How’s your home gym setup coming along? It’s easy to focus on big home gym equipment like racks and benches but when we start to set up a weightlifting station we tend to overlook the most important feature: The weights. It’s easy to think that it’s all the same and your focus and budget would be better directed at the big stations you’re installing. Take a look at our weight plate guide to discover that there’s a huge variety of plates and there are some decisions you should make early on that will affect your gym in the long run.
Standard Plates Vs Olympic Plates
If you’re still new to weightlifting then the distinction between a standard and olympic plate might be foreign to you, but it’s a crucial distinction. It refers to the diameter of the hole at the centre of the plate, the part that slides onto the bar. Standard plates have a diameter of 25mm whereas olympic plates have a diameter of 50mm. These plates are only compatible with bars of the same diameter so you’ll want to pick one type and stick with it to get the most out of your home gym workout. Standard plates (and barbells) tend to be better value, letting you get a lot more weight for less money. Olympic plates, while more expensive, are typically easier to load onto the barbell, and the barbells themselves are generally sturdier and can handle a greater load of weight. If your plan is to build a bodybuilding gym and your budget isn’t strict then you’ll want to invest in olympic plates. On the other hand, if the weights are just a small part of your home fitness routine, go with the standard plates.
These weights have standardised measurements to meet the olympic requirements of the competitions they’re used in.Bumper plates must have a diameter of 450mm in addition to the hole diameter of 50mm. Their widespread use in competition comes as the result of their incredibly durable design, able to withstand frequent dropping and not causing too much damage to the floor beneath. Bumper plates encase a steel core in heavy duty rubber which is what protects the weight and floor, and allows them to bounce slightly when dropped. If you’re setting up a powerlifting gym you’ll definitely want some bumper plates for deadlifts, clean and jerks; basically anything where dropping the weights could be an issue. If you’re serious about competition lifting you can also grab a set of colour coded competition bumper plates that are precisely calibrated and easily identifiable by the universally recognised colour for each weight increment.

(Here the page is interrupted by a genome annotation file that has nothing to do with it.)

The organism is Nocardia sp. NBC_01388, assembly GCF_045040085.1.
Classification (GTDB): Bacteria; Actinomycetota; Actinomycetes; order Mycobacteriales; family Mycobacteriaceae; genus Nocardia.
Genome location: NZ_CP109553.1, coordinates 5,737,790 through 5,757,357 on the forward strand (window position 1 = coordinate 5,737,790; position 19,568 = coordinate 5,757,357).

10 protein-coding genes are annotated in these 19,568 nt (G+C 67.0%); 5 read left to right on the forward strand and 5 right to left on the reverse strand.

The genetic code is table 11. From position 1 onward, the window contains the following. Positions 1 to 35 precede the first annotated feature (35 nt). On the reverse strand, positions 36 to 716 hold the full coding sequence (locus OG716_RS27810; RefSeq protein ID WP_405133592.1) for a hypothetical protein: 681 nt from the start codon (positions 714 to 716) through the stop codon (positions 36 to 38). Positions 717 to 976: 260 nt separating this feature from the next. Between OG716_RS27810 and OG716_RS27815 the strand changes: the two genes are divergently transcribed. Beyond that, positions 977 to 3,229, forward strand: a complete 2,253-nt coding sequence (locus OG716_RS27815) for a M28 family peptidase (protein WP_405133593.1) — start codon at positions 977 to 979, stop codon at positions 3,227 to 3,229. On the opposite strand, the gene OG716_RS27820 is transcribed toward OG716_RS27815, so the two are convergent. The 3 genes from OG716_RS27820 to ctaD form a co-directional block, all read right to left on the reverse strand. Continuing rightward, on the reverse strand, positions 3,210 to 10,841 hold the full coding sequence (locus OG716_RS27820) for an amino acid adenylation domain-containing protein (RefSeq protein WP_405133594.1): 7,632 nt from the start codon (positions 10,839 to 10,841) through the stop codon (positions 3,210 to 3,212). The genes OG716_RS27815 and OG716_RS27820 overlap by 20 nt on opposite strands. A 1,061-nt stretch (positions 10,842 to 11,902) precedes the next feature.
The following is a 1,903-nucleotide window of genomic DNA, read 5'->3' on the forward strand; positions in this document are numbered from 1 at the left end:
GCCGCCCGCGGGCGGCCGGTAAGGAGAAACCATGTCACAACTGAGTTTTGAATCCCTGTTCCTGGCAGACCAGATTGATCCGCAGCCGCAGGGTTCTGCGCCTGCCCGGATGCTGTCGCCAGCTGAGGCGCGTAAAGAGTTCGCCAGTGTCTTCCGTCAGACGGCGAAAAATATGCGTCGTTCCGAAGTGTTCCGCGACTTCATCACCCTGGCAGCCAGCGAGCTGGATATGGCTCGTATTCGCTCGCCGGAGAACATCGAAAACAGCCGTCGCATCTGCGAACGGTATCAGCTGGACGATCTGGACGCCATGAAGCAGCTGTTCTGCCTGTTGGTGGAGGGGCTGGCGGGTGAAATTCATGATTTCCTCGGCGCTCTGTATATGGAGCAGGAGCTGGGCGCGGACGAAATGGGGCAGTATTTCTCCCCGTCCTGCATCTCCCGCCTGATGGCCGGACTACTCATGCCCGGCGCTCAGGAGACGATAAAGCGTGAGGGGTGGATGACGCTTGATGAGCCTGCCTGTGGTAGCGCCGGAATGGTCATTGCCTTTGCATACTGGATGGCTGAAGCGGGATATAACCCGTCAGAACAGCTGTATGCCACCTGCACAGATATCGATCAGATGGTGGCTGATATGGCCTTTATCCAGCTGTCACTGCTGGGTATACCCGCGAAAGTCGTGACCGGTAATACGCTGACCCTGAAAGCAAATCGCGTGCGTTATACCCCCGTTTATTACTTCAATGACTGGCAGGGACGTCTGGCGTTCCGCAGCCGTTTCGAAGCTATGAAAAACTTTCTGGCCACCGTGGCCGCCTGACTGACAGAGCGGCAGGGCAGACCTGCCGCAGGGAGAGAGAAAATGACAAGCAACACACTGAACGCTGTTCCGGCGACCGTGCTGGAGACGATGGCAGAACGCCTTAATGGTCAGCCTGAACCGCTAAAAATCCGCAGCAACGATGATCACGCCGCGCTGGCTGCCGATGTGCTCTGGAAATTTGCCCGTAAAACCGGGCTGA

The bumper plates, which are great for big lifts, are specialised weights that excel at competition powerlifting. They’re not going to be perfect for every gym, especially with the price tag associated with them. So what material should you look for in your weight plate? Iron weight plates, which are durable and consistent, are perfect for use around the gym in big lifts like bench press, military press, and squats. They can also be used for deadlifts and cleans as long as you’ve found a way to protect your floor. Another material which has been gaining popularity is the EnduraShell plate. This is a PVC plastic shell with either a cement or loose sand core. They’re very affordable, making them perfect for smaller, isolated exercises and cardio intensive workouts, but they do not have the durability of iron or bumper plates and should not be dropped.
Tri Grip Plates
The shape of the plate doesn’t make a huge difference if you’re just loading them onto a bar for your set. That being said, Tri Grip plates are a lot easier to load and rack with convenient hand holds. They’re made available to both standard and Olympic bars as well as coming in the iron and bumper styles. The greatest benefit of the tri grip plate is in its use as a standalone weight without needing a barbell. You can use these weights as you would a dumbbell or kettlebell for biceps curls, triceps extensions, shoulder raises, and a huge variety of other exercises.
Worth The Weight
There is a lot to choose from when you pick the weight plates for your gym. It’s important for you to have an idea of how you want your weight training to progress before you start buying weights. Make the call now about whether you’ll go for standard or Olympic plates but don’t stress about the other choices. You can always mix and match later.